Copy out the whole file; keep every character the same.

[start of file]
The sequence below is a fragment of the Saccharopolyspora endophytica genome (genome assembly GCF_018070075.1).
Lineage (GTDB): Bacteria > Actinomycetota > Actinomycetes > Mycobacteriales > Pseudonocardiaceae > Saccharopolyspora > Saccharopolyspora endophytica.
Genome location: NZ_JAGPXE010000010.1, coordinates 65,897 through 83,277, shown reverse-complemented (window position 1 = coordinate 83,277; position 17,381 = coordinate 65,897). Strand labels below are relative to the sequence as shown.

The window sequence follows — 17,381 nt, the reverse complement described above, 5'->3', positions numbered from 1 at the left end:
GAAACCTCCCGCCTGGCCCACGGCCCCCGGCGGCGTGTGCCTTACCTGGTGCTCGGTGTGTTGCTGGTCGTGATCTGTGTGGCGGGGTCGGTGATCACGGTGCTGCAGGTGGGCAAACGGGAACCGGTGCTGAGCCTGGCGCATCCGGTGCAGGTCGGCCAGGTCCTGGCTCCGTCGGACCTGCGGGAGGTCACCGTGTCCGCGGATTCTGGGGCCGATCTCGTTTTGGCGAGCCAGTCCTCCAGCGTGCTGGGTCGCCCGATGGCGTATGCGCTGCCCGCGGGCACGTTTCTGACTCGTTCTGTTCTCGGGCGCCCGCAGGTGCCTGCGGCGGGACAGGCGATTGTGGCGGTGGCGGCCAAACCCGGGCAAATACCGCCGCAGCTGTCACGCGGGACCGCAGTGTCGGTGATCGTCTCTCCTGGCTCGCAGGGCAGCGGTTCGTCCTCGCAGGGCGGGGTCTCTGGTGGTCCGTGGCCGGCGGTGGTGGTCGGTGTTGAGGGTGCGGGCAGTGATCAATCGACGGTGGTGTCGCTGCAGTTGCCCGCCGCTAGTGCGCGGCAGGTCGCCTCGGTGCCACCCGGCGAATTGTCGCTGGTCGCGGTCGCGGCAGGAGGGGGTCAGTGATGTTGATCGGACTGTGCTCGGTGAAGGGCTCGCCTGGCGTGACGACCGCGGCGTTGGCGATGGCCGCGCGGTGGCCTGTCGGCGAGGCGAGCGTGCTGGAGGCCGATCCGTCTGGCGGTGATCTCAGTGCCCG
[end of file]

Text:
The sequence below is a fragment of the Saccharopolyspora endophytica genome (genome assembly GCF_018070075.1).
Lineage (GTDB): Bacteria > Actinomycetota > Actinomycetes > Mycobacteriales > Pseudonocardiaceae > Saccharopolyspora > Saccharopolyspora endophytica.
Genome location: NZ_JAGPXE010000010.1, coordinates 65,897 through 83,277, shown reverse-complemented (window position 1 = coordinate 83,277; position 17,381 = coordinate 65,897). Strand labels below are relative to the sequence as shown.

The window sequence follows — 17,381 nt, the reverse complement described above, 5'->3', positions numbered from 1 at the left end:
GAAACCTCCCGCCTGGCCCACGGCCCCCGGCGGCGTGTGCCTTACCTGGTGCTCGGTGTGTTGCTGGTCGTGATCTGTGTGGCGGGGTCGGTGATCACGGTGCTGCAGGTGGGCAAACGGGAACCGGTGCTGAGCCTGGCGCATCCGGTGCAGGTCGGCCAGGTCCTGGCTCCGTCGGACCTGCGGGAGGTCACCGTGTCCGCGGATTCTGGGGCCGATCTCGTTTTGGCGAGCCAGTCCTCCAGCGTGCTGGGTCGCCCGATGGCGTATGCGCTGCCCGCGGGCACGTTTCTGACTCGTTCTGTTCTCGGGCGCCCGCAGGTGCCTGCGGCGGGACAGGCGATTGTGGCGGTGGCGGCCAAACCCGGGCAAATACCGCCGCAGCTGTCACGCGGGACCGCAGTGTCGGTGATCGTCTCTCCTGGCTCGCAGGGCAGCGGTTCGTCCTCGCAGGGCGGGGTCTCTGGTGGTCCGTGGCCGGCGGTGGTGGTCGGTGTTGAGGGTGCGGGCAGTGATCAATCGACGGTGGTGTCGCTGCAGTTGCCCGCCGCTAGTGCGCGGCAGGTCGCCTCGGTGCCACCCGGCGAATTGTCGCTGGTCGCGGTCGCGGCAGGAGGGGGTCAGTGATGTTGATCGGACTGTGCTCGGTGAAGGGCTCGCCTGGCGTGACGACCGCGGCGTTGGCGATGGCCGCGCGGTGGCCTGTCGGCGAGGCGAGCGTGCTGGAGGCCGATCCGTCTGGCGGTGATCTCAGTGCCCG